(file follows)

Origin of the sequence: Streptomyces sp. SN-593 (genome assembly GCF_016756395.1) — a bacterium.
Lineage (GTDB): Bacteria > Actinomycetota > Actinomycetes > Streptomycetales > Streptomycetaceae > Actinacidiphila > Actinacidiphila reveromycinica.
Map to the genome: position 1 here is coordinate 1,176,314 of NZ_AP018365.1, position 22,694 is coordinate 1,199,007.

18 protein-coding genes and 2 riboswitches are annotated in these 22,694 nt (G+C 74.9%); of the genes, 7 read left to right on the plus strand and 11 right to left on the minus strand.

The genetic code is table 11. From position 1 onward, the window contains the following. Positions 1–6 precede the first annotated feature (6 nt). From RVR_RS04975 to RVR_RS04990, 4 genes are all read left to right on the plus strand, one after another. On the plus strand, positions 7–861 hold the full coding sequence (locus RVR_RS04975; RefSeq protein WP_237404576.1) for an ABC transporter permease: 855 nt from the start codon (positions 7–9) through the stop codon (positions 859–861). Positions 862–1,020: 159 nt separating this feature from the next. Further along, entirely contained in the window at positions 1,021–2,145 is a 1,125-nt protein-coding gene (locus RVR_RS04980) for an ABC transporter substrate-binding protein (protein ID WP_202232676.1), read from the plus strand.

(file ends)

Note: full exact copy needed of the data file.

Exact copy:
Origin of the sequence: Streptomyces sp. SN-593 (genome assembly GCF_016756395.1) — a bacterium.
Lineage (GTDB): Bacteria > Actinomycetota > Actinomycetes > Streptomycetales > Streptomycetaceae > Actinacidiphila > Actinacidiphila reveromycinica.
Map to the genome: position 1 here is coordinate 1,176,314 of NZ_AP018365.1, position 22,694 is coordinate 1,199,007.

18 protein-coding genes and 2 riboswitches are annotated in these 22,694 nt (G+C 74.9%); of the genes, 7 read left to right on the plus strand and 11 right to left on the minus strand.

The genetic code is table 11. From position 1 onward, the window contains the following. Positions 1–6 precede the first annotated feature (6 nt). From RVR_RS04975 to RVR_RS04990, 4 genes are all read left to right on the plus strand, one after another. On the plus strand, positions 7–861 hold the full coding sequence (locus RVR_RS04975; RefSeq protein WP_237404576.1) for an ABC transporter permease: 855 nt from the start codon (positions 7–9) through the stop codon (positions 859–861). Positions 862–1,020: 159 nt separating this feature from the next. Further along, entirely contained in the window at positions 1,021–2,145 is a 1,125-nt protein-coding gene (locus RVR_RS04980) for an ABC transporter substrate-binding protein (protein ID WP_202232676.1), read from the plus strand.